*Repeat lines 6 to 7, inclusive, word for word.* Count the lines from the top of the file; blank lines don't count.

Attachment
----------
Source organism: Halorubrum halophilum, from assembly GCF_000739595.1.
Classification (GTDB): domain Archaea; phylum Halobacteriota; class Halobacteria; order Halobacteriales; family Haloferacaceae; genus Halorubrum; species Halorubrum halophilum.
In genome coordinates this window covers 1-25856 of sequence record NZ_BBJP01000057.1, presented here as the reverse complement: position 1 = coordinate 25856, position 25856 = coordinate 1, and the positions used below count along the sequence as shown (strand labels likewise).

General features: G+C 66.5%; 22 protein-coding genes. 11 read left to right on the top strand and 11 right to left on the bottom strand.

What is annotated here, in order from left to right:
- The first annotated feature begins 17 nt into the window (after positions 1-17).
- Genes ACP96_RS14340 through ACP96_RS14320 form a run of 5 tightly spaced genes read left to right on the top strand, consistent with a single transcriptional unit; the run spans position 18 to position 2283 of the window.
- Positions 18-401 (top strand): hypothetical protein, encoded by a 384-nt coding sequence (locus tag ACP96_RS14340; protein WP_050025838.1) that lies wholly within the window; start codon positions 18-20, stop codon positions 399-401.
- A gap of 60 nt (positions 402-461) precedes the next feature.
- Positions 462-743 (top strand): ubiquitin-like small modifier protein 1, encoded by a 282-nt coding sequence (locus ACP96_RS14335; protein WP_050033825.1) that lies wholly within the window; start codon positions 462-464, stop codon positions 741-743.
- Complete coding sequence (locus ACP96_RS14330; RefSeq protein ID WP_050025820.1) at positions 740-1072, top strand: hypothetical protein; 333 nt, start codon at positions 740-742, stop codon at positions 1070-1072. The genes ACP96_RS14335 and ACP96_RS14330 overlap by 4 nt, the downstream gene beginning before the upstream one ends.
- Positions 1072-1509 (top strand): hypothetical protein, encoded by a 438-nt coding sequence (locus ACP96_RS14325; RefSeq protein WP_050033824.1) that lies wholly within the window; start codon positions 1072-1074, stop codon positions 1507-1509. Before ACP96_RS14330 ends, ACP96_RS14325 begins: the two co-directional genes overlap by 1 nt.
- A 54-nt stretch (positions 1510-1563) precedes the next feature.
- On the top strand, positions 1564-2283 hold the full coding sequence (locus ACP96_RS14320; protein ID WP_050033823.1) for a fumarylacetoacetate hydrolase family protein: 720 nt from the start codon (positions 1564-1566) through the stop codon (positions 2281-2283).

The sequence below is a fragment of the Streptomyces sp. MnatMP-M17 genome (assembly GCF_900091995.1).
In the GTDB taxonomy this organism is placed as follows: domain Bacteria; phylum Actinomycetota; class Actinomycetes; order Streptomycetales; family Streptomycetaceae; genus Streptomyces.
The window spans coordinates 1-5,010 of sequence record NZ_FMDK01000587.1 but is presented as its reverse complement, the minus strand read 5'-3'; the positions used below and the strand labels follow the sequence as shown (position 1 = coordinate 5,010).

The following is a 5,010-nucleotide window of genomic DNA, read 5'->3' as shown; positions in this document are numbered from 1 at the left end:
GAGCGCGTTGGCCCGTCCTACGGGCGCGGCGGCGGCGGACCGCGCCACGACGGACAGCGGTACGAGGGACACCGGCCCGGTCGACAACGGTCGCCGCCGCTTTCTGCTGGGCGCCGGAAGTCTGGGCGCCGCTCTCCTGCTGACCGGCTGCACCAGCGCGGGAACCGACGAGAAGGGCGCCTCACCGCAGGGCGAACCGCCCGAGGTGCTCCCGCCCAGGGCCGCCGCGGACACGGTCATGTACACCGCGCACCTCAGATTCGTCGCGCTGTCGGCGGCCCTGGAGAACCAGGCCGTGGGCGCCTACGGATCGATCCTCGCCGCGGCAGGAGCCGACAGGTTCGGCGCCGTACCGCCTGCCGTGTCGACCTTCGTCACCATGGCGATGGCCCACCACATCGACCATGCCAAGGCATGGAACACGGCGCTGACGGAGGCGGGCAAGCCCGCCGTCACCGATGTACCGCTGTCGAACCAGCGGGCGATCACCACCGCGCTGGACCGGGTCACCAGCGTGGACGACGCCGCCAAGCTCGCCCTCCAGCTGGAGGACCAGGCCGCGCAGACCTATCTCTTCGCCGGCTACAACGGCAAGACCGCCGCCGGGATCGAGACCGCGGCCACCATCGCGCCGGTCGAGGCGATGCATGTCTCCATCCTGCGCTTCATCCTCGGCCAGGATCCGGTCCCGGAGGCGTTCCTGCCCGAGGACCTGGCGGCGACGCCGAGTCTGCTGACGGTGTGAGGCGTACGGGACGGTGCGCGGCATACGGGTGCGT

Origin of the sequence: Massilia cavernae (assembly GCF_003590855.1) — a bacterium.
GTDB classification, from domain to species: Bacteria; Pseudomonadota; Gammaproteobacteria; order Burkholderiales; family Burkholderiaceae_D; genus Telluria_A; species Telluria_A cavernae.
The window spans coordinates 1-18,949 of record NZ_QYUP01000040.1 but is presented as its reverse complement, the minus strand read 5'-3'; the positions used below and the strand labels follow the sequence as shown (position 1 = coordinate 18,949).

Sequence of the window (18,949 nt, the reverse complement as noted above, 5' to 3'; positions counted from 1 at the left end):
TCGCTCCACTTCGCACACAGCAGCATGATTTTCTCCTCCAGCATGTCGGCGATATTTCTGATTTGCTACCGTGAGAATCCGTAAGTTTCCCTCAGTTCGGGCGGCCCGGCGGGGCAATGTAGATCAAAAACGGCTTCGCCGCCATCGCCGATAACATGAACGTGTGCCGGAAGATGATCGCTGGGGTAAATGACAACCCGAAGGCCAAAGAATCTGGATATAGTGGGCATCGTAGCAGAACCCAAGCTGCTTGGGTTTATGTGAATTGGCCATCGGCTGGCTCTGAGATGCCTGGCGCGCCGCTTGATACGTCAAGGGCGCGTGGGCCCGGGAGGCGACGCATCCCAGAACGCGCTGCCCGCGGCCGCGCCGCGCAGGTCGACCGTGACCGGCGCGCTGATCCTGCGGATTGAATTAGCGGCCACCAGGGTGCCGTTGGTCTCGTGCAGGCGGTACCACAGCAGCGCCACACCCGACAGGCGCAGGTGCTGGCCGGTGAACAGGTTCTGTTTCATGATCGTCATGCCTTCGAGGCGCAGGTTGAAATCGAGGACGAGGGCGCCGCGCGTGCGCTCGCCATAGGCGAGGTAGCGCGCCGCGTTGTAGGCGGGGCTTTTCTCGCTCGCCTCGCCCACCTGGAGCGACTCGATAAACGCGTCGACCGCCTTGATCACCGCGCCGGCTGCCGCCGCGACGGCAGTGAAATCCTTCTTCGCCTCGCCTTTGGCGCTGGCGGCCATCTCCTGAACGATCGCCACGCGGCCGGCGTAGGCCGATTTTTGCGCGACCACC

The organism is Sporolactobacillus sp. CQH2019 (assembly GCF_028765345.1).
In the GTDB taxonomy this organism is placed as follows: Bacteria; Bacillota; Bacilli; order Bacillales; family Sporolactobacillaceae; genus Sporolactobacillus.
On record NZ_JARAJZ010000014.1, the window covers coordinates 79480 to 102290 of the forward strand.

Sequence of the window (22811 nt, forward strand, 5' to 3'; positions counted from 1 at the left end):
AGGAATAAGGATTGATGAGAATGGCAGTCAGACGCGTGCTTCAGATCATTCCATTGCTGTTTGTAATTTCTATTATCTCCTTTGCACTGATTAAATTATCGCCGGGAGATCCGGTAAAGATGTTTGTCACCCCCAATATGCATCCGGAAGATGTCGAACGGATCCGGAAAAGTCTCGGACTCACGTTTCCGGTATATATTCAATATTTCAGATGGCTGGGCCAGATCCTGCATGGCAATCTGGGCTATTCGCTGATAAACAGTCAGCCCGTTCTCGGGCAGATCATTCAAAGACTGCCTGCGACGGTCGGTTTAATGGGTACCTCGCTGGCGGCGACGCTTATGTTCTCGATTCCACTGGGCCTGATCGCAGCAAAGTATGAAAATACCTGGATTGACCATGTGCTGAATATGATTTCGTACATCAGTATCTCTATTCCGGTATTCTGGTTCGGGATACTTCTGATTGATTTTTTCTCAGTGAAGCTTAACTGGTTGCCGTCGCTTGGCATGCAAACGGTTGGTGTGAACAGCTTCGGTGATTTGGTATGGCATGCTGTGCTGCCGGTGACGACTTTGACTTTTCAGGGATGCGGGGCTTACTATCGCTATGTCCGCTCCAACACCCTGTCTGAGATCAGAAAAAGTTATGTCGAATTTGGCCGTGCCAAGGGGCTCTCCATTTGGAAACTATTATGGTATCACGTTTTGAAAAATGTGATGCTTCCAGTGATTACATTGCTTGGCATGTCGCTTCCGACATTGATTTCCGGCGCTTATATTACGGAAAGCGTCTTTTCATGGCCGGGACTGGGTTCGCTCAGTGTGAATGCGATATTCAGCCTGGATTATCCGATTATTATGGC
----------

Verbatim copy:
- The first annotated feature begins 17 nt into the window (after positions 1-17).
- Genes ACP96_RS14340 through ACP96_RS14320 form a run of 5 tightly spaced genes read left to right on the top strand, consistent with a single transcriptional unit; the run spans position 18 to position 2283 of the window.